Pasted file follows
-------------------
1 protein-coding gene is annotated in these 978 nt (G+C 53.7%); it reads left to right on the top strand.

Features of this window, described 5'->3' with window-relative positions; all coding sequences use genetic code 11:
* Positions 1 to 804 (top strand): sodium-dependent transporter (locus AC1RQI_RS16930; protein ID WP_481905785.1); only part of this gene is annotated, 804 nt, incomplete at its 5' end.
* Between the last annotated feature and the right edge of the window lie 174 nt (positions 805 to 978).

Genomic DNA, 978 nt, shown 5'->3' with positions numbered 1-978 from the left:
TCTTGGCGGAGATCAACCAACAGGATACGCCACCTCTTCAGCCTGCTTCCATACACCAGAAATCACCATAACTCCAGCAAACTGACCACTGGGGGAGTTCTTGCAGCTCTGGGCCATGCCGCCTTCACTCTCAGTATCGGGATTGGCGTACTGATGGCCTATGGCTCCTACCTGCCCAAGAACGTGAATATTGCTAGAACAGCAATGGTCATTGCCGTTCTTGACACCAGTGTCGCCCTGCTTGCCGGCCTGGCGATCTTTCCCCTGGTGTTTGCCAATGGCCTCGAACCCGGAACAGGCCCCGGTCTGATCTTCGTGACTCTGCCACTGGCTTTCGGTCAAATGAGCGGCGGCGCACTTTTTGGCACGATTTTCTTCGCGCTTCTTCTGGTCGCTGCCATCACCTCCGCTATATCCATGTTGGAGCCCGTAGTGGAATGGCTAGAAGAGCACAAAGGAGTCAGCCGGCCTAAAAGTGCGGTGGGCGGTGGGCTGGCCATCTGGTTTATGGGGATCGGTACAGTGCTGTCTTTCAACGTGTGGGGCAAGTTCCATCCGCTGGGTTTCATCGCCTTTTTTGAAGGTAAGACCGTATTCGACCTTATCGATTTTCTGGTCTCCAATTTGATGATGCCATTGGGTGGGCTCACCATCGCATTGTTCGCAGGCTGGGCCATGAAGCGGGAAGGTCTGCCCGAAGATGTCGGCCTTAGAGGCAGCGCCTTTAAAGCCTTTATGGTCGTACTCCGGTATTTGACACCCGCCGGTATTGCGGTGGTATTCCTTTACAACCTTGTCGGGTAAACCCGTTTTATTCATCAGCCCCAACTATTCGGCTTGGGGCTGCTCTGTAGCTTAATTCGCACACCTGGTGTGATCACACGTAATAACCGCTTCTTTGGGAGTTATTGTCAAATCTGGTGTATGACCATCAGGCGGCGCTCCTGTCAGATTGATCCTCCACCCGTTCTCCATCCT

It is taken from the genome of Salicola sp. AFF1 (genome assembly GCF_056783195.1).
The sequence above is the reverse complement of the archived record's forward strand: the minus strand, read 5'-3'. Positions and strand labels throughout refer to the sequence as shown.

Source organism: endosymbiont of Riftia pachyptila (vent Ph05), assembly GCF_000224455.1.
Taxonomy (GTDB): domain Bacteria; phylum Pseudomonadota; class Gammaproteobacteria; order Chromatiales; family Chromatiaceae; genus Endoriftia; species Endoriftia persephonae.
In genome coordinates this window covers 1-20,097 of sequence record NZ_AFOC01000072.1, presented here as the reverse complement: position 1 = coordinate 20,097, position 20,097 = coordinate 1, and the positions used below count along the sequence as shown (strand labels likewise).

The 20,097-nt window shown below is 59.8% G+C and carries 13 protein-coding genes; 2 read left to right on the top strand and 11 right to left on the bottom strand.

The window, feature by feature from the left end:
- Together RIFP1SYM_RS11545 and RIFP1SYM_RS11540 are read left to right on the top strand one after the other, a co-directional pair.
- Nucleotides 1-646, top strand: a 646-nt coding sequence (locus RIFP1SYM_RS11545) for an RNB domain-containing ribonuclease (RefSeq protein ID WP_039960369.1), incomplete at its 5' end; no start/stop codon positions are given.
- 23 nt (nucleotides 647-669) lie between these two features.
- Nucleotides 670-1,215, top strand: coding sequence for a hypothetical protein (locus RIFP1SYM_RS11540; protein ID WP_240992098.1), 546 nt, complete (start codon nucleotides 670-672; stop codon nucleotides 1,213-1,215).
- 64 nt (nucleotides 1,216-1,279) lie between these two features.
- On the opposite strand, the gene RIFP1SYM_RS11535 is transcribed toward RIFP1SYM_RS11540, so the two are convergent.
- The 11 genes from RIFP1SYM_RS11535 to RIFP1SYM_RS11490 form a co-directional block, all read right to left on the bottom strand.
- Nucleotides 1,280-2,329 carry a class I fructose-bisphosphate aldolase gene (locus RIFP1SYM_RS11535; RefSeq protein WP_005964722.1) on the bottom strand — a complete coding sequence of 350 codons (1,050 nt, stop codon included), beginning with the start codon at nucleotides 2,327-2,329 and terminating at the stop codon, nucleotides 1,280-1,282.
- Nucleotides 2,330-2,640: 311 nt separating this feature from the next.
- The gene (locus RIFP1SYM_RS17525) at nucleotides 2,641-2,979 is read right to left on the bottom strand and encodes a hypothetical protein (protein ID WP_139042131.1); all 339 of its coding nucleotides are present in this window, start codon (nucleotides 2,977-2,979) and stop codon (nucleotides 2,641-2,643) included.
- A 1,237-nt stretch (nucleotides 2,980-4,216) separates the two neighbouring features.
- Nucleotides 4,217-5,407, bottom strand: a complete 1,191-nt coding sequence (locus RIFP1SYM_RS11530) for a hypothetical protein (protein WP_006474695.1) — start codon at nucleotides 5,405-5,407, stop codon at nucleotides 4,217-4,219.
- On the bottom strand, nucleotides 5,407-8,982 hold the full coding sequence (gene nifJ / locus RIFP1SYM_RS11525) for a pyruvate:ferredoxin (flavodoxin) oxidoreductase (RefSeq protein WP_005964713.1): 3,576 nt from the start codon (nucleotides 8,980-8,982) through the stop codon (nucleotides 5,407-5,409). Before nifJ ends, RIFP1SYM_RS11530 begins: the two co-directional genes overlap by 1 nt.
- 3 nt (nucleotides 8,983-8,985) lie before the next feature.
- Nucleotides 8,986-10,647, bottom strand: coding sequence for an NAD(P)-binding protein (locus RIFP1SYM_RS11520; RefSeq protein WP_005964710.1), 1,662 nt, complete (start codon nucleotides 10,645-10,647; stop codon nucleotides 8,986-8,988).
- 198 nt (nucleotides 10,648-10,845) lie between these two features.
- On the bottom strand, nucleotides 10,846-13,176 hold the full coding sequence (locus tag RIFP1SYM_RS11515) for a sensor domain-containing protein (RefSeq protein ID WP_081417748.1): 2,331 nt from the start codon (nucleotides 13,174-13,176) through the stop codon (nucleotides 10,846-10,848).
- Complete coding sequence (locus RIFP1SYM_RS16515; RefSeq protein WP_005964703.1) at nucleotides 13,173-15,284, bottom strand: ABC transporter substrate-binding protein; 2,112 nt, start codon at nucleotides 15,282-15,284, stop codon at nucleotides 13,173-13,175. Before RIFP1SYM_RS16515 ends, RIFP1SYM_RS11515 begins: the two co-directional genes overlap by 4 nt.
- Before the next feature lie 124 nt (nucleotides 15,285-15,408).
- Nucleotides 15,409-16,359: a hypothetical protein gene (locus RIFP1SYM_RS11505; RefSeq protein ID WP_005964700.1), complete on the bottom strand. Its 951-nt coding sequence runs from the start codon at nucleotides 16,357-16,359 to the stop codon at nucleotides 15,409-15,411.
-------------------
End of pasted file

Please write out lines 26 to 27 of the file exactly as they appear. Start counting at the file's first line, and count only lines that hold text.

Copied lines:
- On the bottom strand, nucleotides 5,407-8,982 hold the full coding sequence (gene nifJ / locus RIFP1SYM_RS11525) for a pyruvate:ferredoxin (flavodoxin) oxidoreductase (RefSeq protein WP_005964713.1): 3,576 nt from the start codon (nucleotides 8,980-8,982) through the stop codon (nucleotides 5,407-5,409). Before nifJ ends, RIFP1SYM_RS11530 begins: the two co-directional genes overlap by 1 nt.
- 3 nt (nucleotides 8,983-8,985) lie before the next feature.